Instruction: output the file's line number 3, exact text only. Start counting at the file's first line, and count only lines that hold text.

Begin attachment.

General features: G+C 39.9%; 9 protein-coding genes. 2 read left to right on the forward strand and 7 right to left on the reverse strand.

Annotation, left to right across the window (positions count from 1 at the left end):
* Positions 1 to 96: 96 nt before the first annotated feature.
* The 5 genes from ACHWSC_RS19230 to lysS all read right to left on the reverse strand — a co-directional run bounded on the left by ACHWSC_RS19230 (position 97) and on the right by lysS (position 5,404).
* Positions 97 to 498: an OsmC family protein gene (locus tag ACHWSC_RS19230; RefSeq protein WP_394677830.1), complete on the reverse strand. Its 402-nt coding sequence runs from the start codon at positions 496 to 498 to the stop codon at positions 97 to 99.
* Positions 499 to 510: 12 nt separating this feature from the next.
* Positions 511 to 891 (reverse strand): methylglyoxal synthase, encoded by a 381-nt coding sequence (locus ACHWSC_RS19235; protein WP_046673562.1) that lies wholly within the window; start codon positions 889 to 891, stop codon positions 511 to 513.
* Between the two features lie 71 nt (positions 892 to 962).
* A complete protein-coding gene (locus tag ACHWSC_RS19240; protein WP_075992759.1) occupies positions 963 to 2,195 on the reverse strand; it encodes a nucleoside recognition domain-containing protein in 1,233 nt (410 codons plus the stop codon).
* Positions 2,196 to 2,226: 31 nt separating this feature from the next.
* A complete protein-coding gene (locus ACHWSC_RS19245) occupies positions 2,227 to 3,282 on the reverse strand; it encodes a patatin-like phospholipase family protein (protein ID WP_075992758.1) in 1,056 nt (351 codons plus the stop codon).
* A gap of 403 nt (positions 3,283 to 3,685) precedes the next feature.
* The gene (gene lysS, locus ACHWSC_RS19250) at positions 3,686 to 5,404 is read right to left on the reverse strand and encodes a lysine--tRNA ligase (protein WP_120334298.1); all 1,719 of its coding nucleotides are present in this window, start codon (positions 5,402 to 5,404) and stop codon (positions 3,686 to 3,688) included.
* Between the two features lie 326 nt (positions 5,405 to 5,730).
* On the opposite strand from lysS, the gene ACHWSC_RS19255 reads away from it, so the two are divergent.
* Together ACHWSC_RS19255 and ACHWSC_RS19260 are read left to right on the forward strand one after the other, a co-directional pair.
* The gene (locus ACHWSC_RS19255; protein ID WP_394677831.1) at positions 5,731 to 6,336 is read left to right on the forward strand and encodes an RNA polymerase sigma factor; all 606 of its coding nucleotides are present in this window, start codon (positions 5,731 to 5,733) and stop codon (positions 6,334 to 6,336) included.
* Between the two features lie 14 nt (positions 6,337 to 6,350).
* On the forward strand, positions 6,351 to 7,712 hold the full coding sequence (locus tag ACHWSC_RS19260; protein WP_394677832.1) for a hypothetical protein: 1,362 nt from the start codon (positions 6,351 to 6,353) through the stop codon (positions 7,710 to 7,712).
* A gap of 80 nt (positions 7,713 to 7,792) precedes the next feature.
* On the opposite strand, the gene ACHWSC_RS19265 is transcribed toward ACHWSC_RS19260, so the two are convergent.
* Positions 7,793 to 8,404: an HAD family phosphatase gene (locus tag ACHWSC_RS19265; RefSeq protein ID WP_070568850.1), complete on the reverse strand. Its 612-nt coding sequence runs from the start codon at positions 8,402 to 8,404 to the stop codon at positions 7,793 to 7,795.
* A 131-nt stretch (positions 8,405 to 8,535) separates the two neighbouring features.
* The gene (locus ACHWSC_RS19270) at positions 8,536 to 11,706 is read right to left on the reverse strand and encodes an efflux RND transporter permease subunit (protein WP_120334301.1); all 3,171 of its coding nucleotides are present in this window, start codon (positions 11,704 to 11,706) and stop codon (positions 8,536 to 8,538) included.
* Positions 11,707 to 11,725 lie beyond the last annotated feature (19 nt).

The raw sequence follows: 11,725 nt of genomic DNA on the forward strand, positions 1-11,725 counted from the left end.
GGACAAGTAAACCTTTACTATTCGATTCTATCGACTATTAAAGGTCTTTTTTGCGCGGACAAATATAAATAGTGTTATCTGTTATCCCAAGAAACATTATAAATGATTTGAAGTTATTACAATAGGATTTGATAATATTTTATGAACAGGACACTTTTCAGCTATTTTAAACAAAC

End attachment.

* Positions 1 to 96: 96 nt before the first annotated feature.